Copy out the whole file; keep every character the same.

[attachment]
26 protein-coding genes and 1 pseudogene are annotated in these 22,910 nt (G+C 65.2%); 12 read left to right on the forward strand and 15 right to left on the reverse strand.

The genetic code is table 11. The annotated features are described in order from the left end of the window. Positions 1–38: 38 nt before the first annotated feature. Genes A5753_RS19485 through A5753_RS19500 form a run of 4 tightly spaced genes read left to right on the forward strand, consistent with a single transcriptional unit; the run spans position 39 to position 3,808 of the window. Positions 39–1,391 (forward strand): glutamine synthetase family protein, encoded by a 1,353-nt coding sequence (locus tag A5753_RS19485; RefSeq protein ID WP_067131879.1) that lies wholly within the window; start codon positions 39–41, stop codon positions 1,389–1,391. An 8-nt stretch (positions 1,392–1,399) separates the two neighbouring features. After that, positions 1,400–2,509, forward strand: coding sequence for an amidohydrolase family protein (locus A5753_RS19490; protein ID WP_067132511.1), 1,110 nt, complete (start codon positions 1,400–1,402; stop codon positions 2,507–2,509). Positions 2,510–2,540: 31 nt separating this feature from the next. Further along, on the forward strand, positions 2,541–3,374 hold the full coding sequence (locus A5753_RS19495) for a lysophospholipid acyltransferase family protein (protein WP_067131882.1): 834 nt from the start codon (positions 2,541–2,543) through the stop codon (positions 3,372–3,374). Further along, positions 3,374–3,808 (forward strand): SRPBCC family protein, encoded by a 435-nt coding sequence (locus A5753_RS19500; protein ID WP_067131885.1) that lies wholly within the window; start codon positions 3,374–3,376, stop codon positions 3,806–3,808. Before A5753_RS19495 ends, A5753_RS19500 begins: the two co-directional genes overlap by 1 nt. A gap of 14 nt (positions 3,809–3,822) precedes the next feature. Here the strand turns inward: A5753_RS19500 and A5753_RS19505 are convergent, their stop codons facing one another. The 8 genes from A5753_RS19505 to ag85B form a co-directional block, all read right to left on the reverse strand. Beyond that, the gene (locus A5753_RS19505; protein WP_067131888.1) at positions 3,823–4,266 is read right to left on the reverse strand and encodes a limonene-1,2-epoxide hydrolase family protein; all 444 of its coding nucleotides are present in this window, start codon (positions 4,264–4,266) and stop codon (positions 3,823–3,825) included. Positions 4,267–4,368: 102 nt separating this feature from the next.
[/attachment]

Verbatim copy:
26 protein-coding genes and 1 pseudogene are annotated in these 22,910 nt (G+C 65.2%); 12 read left to right on the forward strand and 15 right to left on the reverse strand.

The genetic code is table 11. The annotated features are described in order from the left end of the window. Positions 1–38: 38 nt before the first annotated feature. Genes A5753_RS19485 through A5753_RS19500 form a run of 4 tightly spaced genes read left to right on the forward strand, consistent with a single transcriptional unit; the run spans position 39 to position 3,808 of the window. Positions 39–1,391 (forward strand): glutamine synthetase family protein, encoded by a 1,353-nt coding sequence (locus tag A5753_RS19485; RefSeq protein ID WP_067131879.1) that lies wholly within the window; start codon positions 39–41, stop codon positions 1,389–1,391. An 8-nt stretch (positions 1,392–1,399) separates the two neighbouring features. After that, positions 1,400–2,509, forward strand: coding sequence for an amidohydrolase family protein (locus A5753_RS19490; protein ID WP_067132511.1), 1,110 nt, complete (start codon positions 1,400–1,402; stop codon positions 2,507–2,509). Positions 2,510–2,540: 31 nt separating this feature from the next. Further along, on the forward strand, positions 2,541–3,374 hold the full coding sequence (locus A5753_RS19495) for a lysophospholipid acyltransferase family protein (protein WP_067131882.1): 834 nt from the start codon (positions 2,541–2,543) through the stop codon (positions 3,372–3,374). Further along, positions 3,374–3,808 (forward strand): SRPBCC family protein, encoded by a 435-nt coding sequence (locus A5753_RS19500; protein ID WP_067131885.1) that lies wholly within the window; start codon positions 3,374–3,376, stop codon positions 3,806–3,808. Before A5753_RS19495 ends, A5753_RS19500 begins: the two co-directional genes overlap by 1 nt. A gap of 14 nt (positions 3,809–3,822) precedes the next feature. Here the strand turns inward: A5753_RS19500 and A5753_RS19505 are convergent, their stop codons facing one another. The 8 genes from A5753_RS19505 to ag85B form a co-directional block, all read right to left on the reverse strand. Beyond that, the gene (locus A5753_RS19505; protein WP_067131888.1) at positions 3,823–4,266 is read right to left on the reverse strand and encodes a limonene-1,2-epoxide hydrolase family protein; all 444 of its coding nucleotides are present in this window, start codon (positions 4,264–4,266) and stop codon (positions 3,823–3,825) included. Positions 4,267–4,368: 102 nt separating this feature from the next.